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KEGG orthology-based annotation of the predicted proteome of Acropora digitifera: ZoophyteBase - an open access and searchable database of a coral genome.

Dunlap WC, Starcevic A, Baranasic D, Diminic J, Zucko J, Gacesa R, van Oppen MJ, Hranueli D, Cullum J, Long PF - BMC Genomics (2013)

Bottom Line: Contemporary coral reef research has firmly established that a genomic approach is urgently needed to better understand the effects of anthropogenic environmental stress and global climate change on coral holobiont interactions.We present features of the annotation that underpin the molecular structure of key processes of coral physiology that include (1) regulatory proteins of symbiosis, (2) planula and early developmental proteins, (3) neural messengers, receptors and sensory proteins, (4) calcification and Ca2+-signalling proteins, (5) plant-derived proteins, (6) proteins of nitrogen metabolism, (7) DNA repair proteins, (8) stress response proteins, (9) antioxidant and redox-protective proteins, (10) proteins of cellular apoptosis, (11) microbial symbioses and pathogenicity proteins, (12) proteins of viral pathogenicity, (13) toxins and venom, (14) proteins of the chemical defensome and (15) coral epigenetics.We advocate that providing annotation in an open-access searchable database available to the public domain will give an unprecedented foundation to interrogate the fundamental molecular structure and interactions of coral symbiosis and allow critical questions to be addressed at the genomic level based on combined aspects of evolutionary, developmental, metabolic, and environmental perspectives.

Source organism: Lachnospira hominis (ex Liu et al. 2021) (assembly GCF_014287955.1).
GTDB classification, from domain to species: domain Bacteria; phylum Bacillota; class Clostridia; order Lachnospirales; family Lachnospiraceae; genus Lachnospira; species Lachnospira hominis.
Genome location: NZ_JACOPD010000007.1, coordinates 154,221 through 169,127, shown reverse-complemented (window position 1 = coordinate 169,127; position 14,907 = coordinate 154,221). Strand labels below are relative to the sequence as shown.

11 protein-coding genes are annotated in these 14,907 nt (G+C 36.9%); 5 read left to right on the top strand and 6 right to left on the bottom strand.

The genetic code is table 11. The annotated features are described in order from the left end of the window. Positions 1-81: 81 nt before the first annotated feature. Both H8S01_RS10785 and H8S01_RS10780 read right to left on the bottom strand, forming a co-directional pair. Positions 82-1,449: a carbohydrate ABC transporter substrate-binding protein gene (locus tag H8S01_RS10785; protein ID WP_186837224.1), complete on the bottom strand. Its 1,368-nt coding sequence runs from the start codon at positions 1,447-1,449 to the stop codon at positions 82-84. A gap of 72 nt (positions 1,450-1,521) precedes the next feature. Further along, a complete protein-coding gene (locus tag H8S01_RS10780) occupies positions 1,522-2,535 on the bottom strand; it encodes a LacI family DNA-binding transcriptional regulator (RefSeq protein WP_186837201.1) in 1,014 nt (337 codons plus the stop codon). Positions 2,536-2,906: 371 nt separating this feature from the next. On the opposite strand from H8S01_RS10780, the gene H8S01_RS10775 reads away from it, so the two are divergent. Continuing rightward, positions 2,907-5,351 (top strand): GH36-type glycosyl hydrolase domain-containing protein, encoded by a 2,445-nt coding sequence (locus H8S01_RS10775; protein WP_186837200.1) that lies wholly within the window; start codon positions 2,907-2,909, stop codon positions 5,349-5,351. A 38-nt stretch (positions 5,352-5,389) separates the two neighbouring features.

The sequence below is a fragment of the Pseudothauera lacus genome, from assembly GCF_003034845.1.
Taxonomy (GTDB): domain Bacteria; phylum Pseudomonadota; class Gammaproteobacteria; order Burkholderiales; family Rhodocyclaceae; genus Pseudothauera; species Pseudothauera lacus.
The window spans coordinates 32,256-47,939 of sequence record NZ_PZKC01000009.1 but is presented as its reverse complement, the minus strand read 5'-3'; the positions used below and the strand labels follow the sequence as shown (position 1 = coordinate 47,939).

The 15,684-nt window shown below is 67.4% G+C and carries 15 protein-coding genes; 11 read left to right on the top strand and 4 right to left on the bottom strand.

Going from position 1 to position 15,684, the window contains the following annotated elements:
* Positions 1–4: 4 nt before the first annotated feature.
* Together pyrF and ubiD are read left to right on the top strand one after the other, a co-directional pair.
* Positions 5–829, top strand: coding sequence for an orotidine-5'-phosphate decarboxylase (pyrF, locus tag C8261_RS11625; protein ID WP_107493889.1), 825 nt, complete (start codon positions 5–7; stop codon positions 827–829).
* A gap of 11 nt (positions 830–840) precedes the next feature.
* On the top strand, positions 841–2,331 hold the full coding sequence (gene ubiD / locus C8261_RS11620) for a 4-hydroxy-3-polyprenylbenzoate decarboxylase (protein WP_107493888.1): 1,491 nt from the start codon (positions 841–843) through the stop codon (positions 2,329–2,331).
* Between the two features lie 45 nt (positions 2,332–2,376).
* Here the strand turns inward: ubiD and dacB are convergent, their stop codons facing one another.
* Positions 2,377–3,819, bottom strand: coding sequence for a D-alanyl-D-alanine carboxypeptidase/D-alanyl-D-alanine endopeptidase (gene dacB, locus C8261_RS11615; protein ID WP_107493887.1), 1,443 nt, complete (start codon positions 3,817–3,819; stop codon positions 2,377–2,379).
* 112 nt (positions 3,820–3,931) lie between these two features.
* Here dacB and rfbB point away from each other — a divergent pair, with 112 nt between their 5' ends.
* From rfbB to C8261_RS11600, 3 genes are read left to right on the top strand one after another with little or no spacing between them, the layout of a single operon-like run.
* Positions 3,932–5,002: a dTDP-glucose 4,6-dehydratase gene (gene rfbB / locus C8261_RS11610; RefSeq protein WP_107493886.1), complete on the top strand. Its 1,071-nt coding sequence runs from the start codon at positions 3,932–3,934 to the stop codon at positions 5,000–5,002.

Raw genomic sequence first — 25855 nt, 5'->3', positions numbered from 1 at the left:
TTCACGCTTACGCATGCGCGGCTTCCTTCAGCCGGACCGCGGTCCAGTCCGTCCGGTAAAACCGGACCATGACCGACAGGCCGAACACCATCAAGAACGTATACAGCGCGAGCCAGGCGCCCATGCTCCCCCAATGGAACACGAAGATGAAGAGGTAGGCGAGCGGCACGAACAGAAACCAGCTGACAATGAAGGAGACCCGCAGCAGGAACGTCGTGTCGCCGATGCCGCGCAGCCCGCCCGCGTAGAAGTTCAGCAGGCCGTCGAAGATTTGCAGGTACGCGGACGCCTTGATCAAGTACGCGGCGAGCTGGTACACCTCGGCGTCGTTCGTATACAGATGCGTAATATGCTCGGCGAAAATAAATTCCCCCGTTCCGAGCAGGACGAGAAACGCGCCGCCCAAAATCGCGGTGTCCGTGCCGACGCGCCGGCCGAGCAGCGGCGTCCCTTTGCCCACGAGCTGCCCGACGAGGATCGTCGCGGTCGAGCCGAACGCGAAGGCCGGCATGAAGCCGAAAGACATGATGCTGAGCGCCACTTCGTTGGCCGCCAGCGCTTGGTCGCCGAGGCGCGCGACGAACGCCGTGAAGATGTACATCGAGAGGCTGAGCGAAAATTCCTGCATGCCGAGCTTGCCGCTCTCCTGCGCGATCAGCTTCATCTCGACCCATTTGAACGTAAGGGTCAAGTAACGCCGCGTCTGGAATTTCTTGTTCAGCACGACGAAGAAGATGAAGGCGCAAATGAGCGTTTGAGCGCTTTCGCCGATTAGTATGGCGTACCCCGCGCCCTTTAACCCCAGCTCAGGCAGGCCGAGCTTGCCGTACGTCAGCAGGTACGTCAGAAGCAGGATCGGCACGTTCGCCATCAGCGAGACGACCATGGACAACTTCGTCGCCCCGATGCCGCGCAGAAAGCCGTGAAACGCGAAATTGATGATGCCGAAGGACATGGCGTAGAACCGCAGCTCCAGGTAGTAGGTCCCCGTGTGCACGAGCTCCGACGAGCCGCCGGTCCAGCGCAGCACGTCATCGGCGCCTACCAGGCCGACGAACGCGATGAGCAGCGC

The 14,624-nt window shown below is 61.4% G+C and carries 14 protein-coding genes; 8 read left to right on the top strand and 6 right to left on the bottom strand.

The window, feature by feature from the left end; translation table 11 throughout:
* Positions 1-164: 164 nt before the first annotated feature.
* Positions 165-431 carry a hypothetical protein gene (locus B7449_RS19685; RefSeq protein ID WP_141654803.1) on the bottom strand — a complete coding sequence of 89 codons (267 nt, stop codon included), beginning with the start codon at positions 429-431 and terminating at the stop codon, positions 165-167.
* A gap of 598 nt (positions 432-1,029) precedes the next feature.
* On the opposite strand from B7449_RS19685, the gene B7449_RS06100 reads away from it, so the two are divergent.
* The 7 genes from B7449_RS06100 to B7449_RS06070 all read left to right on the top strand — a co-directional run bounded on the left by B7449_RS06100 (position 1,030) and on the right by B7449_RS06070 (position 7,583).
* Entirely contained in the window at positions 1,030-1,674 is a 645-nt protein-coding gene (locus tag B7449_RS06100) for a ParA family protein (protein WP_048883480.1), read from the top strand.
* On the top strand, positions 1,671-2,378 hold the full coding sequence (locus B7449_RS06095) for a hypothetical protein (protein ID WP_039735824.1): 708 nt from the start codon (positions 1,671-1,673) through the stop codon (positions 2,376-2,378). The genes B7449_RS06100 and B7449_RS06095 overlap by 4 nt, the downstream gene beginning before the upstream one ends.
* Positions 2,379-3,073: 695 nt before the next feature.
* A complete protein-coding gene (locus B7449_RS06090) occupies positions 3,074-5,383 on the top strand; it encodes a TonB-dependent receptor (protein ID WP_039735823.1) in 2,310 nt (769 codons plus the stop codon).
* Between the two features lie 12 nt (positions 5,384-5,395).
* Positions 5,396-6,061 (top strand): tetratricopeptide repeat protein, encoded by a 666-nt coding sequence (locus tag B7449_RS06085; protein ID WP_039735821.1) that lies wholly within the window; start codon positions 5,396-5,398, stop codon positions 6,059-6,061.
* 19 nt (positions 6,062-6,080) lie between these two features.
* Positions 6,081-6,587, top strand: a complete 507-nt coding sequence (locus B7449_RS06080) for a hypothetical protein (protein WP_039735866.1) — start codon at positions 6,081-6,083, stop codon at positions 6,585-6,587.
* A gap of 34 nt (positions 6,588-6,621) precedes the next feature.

View Article: PubMed Central - HTML - PubMed

Affiliation: Centre for Marine Microbiology and Genetics, Australian Institute of Marine Science, PMB No. 3 Townsville MC, Townsville 4810, Queensland, Australia.

ABSTRACT

Background: Contemporary coral reef research has firmly established that a genomic approach is urgently needed to better understand the effects of anthropogenic environmental stress and global climate change on coral holobiont interactions. Here we present KEGG orthology-based annotation of the complete genome sequence of the scleractinian coral Acropora digitifera and provide the first comprehensive view of the genome of a reef-building coral by applying advanced bioinformatics.